The phrase “natural born” was in early drafts of the Constitution and appears to have been initially suggested by John Jay — who wrote a letter to George Washington on the requirement. In his letter, Jay wrote:
Permit me to hint, whether it would be wise and seasonable to provide a strong check to the admission of Foreigners into the administration of our national Government; and to declare expressly that the Command in Chief of the American army shall not be given to nor devolve on, any but a natural born Citizen.
The last time that we faced this question in a serious candidate was Barry Goldwater, who was technically born while Arizona was a territory in 1909. Other such questions were raised by Mitt Romney’s father who ran in 1968 despite his birth in Mexico and former Sen. Lowell P. Weicker Jr., who was born in Paris.
Absent a constitutional amendment (which has been introduced in prior years), the issue is simply one of constitutional construction. The zone was a foreign military base like Guantanamo Cuba. Ironically, the Bush Administration has been arguing for years (with Senate support) that U.S. laws and jurisdiction do not extend to Cuba in the cases of the detainees. If such bases are now treated as U.S. soil, it is unclear how that would affect this long-standing claim that it is not for purposes of civil liberties.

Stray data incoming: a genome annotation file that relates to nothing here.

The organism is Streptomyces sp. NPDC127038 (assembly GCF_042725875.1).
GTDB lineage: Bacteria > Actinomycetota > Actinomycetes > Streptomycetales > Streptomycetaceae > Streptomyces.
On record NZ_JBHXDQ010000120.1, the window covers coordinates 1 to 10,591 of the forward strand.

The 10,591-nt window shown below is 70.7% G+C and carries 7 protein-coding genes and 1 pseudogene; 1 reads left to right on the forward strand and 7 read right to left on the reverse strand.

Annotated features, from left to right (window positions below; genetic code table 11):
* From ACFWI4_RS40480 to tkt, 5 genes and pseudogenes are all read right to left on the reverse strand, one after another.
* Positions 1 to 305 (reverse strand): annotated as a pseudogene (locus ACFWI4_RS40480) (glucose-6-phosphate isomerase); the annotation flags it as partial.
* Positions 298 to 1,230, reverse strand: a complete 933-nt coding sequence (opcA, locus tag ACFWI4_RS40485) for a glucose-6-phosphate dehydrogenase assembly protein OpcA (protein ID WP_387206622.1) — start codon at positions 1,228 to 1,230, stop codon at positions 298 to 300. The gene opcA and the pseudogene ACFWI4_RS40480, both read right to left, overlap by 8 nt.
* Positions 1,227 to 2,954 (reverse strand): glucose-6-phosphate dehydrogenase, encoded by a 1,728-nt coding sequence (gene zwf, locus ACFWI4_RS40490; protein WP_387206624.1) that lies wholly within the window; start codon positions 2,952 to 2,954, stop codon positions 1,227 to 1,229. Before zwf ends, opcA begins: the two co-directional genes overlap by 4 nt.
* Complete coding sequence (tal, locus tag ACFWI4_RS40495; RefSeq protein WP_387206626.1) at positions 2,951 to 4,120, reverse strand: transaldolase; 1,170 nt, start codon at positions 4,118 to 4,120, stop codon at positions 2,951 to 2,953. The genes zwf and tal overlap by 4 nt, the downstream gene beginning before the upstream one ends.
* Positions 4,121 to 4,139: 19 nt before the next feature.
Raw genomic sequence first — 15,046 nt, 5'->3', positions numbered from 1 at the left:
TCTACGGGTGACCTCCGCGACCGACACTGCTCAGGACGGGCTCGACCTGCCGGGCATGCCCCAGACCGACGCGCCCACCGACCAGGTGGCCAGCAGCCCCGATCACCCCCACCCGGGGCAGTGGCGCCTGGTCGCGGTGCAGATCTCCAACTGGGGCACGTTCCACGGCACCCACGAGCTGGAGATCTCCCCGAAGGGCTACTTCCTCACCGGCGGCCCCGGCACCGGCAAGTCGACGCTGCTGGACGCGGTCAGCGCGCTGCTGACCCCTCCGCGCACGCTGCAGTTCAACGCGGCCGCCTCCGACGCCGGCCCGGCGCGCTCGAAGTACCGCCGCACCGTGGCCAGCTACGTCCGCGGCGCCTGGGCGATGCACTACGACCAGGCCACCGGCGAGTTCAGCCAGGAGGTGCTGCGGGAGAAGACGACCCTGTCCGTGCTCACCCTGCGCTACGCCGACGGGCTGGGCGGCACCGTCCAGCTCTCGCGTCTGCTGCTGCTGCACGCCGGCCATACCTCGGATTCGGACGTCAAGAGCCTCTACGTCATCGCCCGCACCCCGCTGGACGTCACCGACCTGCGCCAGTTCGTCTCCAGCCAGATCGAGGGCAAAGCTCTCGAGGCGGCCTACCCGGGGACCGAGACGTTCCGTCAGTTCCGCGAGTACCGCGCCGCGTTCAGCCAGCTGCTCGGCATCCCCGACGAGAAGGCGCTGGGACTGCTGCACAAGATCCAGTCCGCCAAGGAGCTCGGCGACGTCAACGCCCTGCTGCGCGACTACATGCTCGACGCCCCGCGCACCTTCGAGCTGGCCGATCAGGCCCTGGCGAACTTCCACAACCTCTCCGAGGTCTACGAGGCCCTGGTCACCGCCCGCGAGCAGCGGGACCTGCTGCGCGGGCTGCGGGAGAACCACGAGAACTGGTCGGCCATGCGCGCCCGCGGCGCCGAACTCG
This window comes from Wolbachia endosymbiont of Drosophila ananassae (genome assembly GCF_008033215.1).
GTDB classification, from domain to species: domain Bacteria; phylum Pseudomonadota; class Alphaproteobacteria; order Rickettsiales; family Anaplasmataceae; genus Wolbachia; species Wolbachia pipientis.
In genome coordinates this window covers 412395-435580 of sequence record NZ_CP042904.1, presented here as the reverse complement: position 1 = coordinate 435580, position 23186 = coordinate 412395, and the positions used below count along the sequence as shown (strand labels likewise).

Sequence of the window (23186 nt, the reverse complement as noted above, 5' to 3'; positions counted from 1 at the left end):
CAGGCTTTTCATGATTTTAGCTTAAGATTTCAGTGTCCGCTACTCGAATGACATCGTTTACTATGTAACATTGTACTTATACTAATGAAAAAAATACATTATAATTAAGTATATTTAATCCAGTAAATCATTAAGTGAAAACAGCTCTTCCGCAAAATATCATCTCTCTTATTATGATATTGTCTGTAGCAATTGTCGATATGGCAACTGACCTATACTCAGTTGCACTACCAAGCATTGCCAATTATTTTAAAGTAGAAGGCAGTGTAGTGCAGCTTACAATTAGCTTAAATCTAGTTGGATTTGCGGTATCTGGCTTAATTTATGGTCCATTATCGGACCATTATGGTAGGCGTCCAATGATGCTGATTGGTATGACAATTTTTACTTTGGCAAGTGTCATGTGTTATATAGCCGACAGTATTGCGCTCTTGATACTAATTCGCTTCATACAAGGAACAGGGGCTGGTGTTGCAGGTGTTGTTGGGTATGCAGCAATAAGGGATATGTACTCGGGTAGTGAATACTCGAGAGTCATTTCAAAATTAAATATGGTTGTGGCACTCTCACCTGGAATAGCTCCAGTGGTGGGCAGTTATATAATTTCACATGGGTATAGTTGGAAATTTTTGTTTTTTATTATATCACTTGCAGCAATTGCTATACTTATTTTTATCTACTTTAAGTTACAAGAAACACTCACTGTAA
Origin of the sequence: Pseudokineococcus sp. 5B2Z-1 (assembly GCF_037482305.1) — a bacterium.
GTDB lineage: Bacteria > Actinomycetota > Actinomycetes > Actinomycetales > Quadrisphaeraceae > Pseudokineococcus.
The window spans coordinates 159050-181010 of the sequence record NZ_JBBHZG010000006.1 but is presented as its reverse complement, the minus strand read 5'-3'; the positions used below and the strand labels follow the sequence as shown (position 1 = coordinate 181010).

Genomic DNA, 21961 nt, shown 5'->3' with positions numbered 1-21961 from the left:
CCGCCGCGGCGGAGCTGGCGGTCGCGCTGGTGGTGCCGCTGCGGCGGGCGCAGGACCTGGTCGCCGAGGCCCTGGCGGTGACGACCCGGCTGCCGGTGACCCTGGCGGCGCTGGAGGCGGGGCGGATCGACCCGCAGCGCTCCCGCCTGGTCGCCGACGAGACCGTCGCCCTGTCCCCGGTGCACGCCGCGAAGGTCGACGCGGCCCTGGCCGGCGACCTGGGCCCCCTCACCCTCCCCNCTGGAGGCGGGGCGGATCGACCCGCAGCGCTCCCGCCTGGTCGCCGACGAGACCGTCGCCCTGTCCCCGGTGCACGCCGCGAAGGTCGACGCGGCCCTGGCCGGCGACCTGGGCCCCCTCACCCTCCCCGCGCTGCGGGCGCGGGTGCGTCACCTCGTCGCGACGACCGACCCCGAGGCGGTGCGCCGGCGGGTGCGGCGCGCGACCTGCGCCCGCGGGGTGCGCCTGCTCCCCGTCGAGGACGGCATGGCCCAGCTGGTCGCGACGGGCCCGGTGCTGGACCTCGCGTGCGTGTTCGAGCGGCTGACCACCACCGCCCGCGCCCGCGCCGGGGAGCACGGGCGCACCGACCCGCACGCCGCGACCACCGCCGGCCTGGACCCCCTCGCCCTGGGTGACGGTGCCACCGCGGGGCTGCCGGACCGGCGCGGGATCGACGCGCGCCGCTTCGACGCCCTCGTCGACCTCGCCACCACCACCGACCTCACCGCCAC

Military installations like Panama were sitting on leased land. They are in that sense different from embassies. The important thing to remember is that we are not talking about citizenship but what constitutes American soil for a natural born classification. Notably when illegal immigrants have a child in the United States, the child is a U.S. citizen. Does that mean that foreign citizens who give birth at United States military hospitals or installations are entitled to U.S. citizenship for the child? That would encompass quite a few people. How about U.S. ships or aircraft? Notably, most framers had a negative view of foreign entanglements and probably did not envision large military installations around the world. They most likely believe that natural born meant U.S. soil.
Ted Olson has reportedly been retained to deal with the question. It raises the specter of a repeat appearance by Olson in front of the Supreme Court on the next president. This redux of Bush v. Gore is almost too painful to imagine. Again, the Republican appointees would be asked to adopt an uncharacteristically liberal interpretation to benefit a Republican candidate for the White House. The problem is that any effort to determine this question before the general election would be viewed as speculative and a request for an advisory opinion, which is disallowed. We would have to wait for the conclusion of the general election to determine if McCain could be sworn into office or his vice president elevated to the presidency (and then select a new vice president). If you come to these things to watch the cars crash, that would be a true constitutional pile up.
For a recent story on the issue, click here.